PDA

View Full Version : TAS to IAS

thinman
08-26-2008, 01:15 PM
I have a print out from a previous thread showing how to calculate TAS/GS from the IAS, but is there a formula for calculating IAS from the TAS/GS?
When I do a flight plan it shows the GS (kts) estimate and I would like to figure out what the IAS is so I can set it prior to taking off.
Thanks,

____________
Bob

xxmikexx
08-26-2008, 01:51 PM
thinman,

Post the forumula your software is using and I should be able to come up with the reverse algebra that will answer your question.

thinman
08-26-2008, 05:11 PM
Hi Mike,

Not using software. The printout I have is an answer I received from a prior post concerning IAS vs GS. The formula is as follows.

TAS = ((IAS x 0.02) x (Altitude/1000)) + IAS

The example was:

At 4,000ft 140kts IAS = ((140x0.02) x 4) + 140 = 151kts TAS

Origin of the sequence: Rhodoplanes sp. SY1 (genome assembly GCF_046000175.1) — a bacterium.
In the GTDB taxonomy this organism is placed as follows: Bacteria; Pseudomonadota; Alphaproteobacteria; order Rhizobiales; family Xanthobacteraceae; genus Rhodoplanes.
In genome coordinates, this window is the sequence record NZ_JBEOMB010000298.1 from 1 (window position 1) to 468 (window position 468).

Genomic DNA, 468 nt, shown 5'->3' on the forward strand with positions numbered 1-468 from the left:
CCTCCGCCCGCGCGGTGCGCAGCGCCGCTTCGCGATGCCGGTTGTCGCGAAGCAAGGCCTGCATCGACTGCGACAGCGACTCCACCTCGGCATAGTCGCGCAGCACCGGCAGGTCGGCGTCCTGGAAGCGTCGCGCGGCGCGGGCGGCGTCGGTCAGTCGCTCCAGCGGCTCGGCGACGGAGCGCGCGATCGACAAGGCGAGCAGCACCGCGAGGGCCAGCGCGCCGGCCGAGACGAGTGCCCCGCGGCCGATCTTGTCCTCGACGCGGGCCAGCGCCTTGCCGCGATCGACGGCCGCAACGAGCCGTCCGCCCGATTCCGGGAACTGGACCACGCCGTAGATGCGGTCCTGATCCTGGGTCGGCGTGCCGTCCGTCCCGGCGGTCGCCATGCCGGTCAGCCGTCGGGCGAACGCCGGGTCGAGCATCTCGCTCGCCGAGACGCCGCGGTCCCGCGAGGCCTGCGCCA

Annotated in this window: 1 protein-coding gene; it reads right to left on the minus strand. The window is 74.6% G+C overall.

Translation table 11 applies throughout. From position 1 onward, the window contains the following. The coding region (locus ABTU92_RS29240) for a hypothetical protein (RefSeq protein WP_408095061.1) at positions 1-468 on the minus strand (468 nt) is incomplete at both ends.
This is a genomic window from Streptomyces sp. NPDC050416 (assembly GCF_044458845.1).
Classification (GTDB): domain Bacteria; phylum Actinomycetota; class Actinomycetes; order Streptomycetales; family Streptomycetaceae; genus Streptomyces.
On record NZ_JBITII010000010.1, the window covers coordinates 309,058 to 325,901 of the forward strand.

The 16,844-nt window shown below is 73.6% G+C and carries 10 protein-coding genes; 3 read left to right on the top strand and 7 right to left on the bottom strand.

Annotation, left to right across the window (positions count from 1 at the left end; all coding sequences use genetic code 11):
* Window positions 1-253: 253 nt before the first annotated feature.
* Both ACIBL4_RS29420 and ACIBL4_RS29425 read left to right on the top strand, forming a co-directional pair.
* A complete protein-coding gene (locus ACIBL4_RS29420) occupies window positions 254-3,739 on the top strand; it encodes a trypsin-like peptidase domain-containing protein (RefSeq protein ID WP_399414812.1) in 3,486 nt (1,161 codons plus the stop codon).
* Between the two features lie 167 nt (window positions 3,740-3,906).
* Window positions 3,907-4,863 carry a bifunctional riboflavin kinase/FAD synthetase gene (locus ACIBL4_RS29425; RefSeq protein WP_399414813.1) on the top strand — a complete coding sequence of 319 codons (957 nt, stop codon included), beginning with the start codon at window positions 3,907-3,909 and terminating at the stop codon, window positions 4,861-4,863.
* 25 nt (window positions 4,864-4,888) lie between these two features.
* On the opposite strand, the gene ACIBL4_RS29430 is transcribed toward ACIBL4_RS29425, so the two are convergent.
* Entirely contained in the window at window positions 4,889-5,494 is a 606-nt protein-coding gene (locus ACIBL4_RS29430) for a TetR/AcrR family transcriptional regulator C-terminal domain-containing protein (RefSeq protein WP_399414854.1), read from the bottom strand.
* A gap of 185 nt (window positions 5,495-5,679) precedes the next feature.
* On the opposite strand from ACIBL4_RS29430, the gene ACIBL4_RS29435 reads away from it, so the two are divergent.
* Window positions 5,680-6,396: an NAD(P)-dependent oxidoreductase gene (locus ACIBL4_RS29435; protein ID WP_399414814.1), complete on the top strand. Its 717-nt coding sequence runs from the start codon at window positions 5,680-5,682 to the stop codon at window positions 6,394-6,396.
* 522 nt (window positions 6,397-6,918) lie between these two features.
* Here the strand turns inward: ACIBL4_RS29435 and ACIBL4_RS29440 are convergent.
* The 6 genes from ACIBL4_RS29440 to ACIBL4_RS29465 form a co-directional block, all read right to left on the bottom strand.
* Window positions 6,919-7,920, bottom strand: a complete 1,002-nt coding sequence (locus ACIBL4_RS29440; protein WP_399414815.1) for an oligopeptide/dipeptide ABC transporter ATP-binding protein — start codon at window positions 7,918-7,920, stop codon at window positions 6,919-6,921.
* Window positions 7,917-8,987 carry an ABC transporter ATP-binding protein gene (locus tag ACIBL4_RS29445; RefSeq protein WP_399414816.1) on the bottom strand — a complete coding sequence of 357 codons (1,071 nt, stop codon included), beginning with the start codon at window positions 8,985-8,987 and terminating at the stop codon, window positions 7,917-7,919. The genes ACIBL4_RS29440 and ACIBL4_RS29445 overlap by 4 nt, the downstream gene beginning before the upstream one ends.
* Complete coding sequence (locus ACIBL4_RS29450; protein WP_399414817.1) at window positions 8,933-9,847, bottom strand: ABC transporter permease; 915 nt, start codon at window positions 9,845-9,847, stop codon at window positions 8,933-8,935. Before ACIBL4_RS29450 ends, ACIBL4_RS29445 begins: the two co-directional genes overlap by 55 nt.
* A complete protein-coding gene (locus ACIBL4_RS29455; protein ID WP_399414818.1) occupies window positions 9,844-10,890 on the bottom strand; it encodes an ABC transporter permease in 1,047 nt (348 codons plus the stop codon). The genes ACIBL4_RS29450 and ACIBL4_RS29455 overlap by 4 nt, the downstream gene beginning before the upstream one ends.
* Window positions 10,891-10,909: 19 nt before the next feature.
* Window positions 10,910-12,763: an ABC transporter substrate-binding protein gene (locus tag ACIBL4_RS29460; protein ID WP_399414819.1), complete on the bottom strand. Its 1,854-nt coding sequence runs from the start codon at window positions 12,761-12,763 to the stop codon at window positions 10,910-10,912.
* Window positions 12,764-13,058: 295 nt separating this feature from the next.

By the way, this was supplied by Alastair back around 22 Jul 08.

____________
Bob

xxmikexx
08-26-2008, 07:08 PM
thinman,

I'm going to show the derivation of what you want so that other people will kind of understand what to do when similar situations arise in the future ...

xxxxxxxxxxxxxxxxxxxx

This is an algebra problem. In essence you have asked that we solve your equation for IAS as a function of TAS. Let's do it step by step as follows ...

TAS = ((IAS x 0.02) x (Altitude/1000)) + IAS <------- your original equation

TAS = IAS + (IAS x 0.02 x Altitude) / 1000 <------- rearranging and simplifying

1000 x TAS = (1000 x IAS) + (IAS x 0.02 x Altitude) <----- multiply both sides of the equation by 1,000

1000 x TAS = (1000 x IAS) + 0.02 x IAS x Altitude <------ remove parentheses because no longer needed

Oops, and now we see a problem ...

Unless I'm mistaken this equation can only be solved for IAS iteratively. That is, plug in a series of guesses for IAS until the resulting value of computed TAS is very close to the target value of TAS. Such an iterative solution can be set up in almost any spreadsheeting system. It can also be done by hand ...

Trouble is, whether by spreadsheet or by hand, this now becomes a problem in iterative numerical analysis and while I certainly could create the necessary algorithm given enough time (adaptation of Newton-Raphson), I instead used Google to search for